Biden Aides Hint At No Handshake Covid Policy As Saudi Meeting Nears

JERUSALEM — It is the handshake that President Biden would dearly love to avoid if he could. So will he use Covid-19 as a reason to keep arm’s length from Crown Prince Mohammed bin Salman when he lands in Saudi Arabia later this week?

White House officials flying with Mr. Biden to Jerusalem on Wednesday for the first stop of his four-day swing through the Middle East hinted that the president may refrain from handshakes altogether during his trip in response to the rise of the highly contagious Omicron subvariant known as BA.5.

“We’re in a phase of the pandemic now where we are seeking to reduce contact,” Jake Sullivan, the national security adviser, told reporters aboard Air Force One when asked whether Mr. Biden would keep his hands to himself during the trip. “But I can’t speak to every moment and every interaction and every movement. That’s just a general principle we’re applying.”

Mr. Biden and his aides have been dreading the image of the president meeting with Prince Mohammed, who was deemed responsible for the brutal 2018 killing in Istanbul of Jamal Khashoggi, a Saudi dissident and columnist for The Washington Post who was living in the United States.

But even though he vowed as a candidate to punish Saudi Arabia by making it a “pariah,” Mr. Biden decided that it was worth the political cost of traveling there to counter Chinese influence, press for additional oil production and encourage closer ties with Israel.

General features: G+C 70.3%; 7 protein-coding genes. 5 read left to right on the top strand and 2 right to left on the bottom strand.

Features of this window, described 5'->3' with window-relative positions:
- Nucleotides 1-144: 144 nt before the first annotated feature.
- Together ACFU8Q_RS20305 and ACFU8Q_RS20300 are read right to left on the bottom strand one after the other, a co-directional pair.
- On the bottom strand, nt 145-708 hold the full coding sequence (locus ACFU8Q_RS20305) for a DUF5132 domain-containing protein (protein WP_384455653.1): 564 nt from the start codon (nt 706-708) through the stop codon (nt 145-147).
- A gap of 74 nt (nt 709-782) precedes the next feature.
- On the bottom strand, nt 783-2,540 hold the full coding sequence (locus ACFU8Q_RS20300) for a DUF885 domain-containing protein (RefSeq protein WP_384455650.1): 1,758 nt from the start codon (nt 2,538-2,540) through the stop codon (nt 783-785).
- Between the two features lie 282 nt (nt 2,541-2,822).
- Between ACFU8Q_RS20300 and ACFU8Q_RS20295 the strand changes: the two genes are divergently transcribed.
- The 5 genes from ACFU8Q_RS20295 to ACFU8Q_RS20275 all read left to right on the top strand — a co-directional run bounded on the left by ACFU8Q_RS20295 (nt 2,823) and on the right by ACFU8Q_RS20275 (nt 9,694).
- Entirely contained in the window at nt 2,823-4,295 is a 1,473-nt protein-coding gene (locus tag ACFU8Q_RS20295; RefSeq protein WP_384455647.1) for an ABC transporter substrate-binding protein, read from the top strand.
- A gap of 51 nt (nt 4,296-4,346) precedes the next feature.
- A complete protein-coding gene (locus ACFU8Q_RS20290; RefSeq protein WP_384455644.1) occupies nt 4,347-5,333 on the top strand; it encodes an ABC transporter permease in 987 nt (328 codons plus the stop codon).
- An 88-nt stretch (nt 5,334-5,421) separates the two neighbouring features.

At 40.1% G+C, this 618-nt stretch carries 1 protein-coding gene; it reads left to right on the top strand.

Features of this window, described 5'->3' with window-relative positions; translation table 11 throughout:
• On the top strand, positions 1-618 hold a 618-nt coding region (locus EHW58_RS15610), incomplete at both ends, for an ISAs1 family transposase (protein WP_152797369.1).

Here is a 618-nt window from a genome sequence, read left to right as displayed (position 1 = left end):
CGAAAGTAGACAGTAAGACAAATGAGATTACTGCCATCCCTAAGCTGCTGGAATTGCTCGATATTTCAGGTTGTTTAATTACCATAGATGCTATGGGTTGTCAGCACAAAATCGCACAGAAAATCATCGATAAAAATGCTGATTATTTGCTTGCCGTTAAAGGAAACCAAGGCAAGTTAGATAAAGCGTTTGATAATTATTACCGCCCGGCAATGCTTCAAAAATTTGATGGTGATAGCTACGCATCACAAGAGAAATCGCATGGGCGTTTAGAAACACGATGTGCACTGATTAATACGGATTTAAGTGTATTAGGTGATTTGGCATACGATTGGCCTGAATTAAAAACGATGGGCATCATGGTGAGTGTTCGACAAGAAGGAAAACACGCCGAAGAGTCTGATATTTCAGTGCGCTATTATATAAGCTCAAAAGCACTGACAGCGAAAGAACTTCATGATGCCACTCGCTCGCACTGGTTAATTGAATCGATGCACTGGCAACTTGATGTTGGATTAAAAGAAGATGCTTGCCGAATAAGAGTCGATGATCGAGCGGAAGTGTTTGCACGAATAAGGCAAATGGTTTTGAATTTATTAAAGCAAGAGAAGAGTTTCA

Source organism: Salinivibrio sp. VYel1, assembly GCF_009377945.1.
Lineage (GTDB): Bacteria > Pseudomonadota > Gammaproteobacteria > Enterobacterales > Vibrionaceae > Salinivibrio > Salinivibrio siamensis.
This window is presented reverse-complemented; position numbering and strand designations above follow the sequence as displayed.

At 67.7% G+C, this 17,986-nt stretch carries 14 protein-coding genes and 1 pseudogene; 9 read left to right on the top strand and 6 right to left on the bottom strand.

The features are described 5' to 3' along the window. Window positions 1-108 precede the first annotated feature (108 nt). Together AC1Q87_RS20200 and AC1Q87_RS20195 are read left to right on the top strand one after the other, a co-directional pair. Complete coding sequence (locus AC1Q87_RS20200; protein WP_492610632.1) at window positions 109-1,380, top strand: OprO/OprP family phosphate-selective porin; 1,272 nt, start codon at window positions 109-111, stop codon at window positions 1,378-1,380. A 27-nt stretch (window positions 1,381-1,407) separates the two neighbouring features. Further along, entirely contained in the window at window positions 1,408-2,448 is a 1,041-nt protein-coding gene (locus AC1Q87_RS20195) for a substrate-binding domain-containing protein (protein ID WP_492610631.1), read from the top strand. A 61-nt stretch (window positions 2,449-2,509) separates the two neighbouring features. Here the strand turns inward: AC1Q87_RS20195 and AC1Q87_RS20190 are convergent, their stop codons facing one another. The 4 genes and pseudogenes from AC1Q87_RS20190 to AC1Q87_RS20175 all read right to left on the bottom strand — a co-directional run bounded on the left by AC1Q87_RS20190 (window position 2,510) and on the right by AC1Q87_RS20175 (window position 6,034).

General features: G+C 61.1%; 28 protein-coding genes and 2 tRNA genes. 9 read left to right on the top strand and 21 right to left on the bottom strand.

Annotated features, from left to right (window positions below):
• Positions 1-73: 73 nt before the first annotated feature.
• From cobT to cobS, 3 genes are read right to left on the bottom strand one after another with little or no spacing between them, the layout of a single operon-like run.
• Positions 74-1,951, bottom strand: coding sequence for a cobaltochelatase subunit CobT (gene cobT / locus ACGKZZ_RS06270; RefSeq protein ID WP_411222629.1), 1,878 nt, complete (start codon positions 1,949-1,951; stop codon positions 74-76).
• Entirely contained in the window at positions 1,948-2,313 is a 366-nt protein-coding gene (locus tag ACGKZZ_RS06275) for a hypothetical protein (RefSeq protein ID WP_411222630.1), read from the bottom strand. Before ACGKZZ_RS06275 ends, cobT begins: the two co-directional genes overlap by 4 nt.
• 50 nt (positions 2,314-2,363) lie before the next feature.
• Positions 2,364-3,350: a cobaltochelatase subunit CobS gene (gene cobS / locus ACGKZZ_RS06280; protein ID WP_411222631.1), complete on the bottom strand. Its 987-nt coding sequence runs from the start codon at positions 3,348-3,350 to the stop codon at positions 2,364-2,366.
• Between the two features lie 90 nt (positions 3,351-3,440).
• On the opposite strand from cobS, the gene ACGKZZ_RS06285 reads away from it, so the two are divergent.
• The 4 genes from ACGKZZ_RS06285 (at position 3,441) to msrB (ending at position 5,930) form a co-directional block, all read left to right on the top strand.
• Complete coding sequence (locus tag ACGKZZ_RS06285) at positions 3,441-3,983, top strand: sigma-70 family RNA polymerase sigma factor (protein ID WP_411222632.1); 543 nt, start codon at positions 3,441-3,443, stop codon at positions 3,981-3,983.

He is scheduled to fly to Jeddah on Friday and will meet that evening with King Salman and Prince Mohammed, as well as other ministers. On Saturday, he will meet with other Arab leaders gathering in Jeddah, both individually and collectively. But no encounter is more fraught than the one with Prince Mohammed.

Mr. Biden has been shaking plenty of hands in recent days, so a no-handshake policy would be an abrupt change of practice. But the president’s coronavirus response team warned Americans on Tuesday that they must do more to protect themselves against the virus as a new wave of infections, re-infections and hospitalizations spreads across the United States.

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